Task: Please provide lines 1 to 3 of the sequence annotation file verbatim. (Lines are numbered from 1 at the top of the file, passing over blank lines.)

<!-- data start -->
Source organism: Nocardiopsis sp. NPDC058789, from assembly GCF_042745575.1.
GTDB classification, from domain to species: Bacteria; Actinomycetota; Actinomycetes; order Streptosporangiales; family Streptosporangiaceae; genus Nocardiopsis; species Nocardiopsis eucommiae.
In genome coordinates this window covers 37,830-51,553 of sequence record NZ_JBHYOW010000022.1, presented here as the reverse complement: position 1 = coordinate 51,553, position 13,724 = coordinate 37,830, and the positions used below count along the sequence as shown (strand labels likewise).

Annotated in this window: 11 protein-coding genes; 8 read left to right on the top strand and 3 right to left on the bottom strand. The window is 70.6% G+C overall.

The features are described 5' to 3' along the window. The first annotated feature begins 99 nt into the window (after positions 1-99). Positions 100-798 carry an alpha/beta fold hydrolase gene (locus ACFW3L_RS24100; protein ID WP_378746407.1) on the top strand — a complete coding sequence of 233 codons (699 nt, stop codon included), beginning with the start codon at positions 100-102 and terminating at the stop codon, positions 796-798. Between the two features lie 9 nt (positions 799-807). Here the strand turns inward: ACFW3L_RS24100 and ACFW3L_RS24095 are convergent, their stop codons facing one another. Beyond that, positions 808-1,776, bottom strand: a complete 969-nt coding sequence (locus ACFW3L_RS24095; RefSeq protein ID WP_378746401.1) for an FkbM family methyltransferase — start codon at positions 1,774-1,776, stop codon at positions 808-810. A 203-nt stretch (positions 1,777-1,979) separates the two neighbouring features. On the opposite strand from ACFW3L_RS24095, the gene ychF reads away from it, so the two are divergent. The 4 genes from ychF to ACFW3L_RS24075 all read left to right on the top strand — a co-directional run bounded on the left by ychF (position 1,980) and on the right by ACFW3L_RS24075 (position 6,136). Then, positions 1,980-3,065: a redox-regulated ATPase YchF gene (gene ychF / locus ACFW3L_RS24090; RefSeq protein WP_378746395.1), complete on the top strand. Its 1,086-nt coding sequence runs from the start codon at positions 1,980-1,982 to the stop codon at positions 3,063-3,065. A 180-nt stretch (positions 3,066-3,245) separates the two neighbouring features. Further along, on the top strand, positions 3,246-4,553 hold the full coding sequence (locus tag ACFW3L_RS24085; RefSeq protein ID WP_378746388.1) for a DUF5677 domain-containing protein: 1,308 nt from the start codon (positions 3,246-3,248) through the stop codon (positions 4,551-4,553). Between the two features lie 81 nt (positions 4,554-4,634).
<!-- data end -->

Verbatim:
Source organism: Nocardiopsis sp. NPDC058789, from assembly GCF_042745575.1.
GTDB classification, from domain to species: Bacteria; Actinomycetota; Actinomycetes; order Streptosporangiales; family Streptosporangiaceae; genus Nocardiopsis; species Nocardiopsis eucommiae.
In genome coordinates this window covers 37,830-51,553 of sequence record NZ_JBHYOW010000022.1, presented here as the reverse complement: position 1 = coordinate 51,553, position 13,724 = coordinate 37,830, and the positions used below count along the sequence as shown (strand labels likewise).